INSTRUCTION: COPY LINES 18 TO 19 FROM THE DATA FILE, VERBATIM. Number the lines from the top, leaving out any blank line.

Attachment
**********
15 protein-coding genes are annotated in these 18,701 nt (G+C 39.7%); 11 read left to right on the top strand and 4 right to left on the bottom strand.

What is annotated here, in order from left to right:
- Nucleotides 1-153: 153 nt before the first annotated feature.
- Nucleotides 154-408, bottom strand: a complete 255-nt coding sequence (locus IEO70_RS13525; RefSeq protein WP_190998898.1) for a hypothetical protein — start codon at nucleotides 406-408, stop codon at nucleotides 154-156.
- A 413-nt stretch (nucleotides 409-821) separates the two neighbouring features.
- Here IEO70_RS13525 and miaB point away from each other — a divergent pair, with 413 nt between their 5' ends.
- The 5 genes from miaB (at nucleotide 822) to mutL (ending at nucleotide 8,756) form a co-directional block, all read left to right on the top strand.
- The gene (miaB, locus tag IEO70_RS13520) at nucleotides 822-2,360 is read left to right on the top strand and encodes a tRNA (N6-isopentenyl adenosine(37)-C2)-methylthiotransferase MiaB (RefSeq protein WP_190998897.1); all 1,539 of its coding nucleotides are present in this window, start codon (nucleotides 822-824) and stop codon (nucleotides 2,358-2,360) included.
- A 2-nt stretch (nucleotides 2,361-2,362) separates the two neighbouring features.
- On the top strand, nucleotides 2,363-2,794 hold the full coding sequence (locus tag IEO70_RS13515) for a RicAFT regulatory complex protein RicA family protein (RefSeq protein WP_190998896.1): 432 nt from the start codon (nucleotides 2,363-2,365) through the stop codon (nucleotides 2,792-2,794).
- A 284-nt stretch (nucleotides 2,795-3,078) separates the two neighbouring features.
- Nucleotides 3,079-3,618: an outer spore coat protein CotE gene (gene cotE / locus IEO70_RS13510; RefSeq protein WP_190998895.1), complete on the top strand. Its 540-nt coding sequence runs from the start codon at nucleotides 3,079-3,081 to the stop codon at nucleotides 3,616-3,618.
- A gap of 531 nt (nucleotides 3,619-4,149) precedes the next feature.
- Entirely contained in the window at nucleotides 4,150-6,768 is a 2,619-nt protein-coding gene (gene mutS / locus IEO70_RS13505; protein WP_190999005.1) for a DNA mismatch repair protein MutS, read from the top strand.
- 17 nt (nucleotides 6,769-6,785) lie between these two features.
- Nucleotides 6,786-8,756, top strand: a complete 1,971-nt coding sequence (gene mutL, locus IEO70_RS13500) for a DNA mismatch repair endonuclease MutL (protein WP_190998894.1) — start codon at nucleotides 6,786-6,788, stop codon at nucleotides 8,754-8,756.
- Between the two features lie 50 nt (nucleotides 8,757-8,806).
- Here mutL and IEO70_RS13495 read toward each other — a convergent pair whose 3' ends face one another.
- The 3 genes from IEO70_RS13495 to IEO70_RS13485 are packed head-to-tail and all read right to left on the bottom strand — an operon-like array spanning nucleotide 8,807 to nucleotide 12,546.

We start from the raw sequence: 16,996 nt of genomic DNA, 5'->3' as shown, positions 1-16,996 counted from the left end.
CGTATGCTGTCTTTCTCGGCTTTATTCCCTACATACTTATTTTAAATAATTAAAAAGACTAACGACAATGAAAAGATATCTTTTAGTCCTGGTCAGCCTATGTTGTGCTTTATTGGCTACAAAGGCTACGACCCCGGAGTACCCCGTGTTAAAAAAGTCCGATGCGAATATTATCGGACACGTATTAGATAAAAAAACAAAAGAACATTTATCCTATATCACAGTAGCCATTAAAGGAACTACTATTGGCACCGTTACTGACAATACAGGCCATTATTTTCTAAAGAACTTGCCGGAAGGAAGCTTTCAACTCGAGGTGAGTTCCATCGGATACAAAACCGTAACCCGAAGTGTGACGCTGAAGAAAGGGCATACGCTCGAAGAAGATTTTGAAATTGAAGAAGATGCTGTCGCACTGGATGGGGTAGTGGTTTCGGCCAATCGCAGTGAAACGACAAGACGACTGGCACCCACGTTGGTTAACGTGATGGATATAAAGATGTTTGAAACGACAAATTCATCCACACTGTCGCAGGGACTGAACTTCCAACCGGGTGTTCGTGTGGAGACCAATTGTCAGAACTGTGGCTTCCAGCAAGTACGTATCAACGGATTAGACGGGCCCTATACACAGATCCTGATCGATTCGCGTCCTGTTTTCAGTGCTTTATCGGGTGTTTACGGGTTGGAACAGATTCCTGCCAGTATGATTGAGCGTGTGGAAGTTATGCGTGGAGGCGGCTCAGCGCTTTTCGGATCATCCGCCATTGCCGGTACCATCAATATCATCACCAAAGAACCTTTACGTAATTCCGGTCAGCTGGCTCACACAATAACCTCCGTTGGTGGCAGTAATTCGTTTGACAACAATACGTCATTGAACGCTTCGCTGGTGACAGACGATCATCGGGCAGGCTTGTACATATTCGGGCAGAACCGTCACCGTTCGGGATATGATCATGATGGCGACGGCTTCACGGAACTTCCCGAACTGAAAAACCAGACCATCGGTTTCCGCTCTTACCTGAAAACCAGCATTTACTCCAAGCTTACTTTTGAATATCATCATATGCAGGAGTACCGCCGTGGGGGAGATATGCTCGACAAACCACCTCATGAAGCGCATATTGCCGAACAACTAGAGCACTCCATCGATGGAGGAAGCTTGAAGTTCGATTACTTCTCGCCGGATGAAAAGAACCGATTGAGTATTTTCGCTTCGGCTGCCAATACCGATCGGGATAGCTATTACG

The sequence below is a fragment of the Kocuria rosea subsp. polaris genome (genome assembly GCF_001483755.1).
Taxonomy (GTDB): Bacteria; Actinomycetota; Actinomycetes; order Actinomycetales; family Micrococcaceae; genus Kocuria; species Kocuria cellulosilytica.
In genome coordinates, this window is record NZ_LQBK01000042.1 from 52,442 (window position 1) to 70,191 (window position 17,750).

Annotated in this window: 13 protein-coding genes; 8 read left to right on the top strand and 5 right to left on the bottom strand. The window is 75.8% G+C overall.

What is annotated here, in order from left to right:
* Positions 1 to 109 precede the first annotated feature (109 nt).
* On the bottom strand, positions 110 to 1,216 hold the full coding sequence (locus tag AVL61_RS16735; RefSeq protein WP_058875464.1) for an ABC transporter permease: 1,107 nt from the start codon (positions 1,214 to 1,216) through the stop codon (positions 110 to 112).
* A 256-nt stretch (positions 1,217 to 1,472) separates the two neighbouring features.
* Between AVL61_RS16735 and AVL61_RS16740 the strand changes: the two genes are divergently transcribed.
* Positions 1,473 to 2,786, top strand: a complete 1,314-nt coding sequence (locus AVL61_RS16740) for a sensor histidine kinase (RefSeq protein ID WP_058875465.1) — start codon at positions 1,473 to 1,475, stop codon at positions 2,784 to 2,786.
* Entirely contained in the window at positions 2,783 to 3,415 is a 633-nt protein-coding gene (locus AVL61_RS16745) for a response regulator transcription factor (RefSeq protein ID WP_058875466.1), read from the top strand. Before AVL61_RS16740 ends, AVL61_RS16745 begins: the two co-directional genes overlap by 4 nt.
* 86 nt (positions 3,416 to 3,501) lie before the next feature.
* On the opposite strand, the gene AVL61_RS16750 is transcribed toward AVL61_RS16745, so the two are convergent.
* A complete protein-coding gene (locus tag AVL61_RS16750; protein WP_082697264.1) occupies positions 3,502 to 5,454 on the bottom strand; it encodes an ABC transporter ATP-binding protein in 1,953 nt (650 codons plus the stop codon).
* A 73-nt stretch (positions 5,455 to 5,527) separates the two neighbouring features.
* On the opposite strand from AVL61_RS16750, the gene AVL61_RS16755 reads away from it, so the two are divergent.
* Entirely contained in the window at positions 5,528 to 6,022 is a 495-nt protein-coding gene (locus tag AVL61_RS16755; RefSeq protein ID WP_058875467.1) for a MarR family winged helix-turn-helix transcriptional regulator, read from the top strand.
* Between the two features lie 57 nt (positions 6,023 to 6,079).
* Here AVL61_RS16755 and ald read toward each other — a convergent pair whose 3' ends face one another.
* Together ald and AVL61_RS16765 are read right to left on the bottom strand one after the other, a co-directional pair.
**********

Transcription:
- Here mutL and IEO70_RS13495 read toward each other — a convergent pair whose 3' ends face one another.
- The 3 genes from IEO70_RS13495 to IEO70_RS13485 are packed head-to-tail and all read right to left on the bottom strand — an operon-like array spanning nucleotide 8,807 to nucleotide 12,546.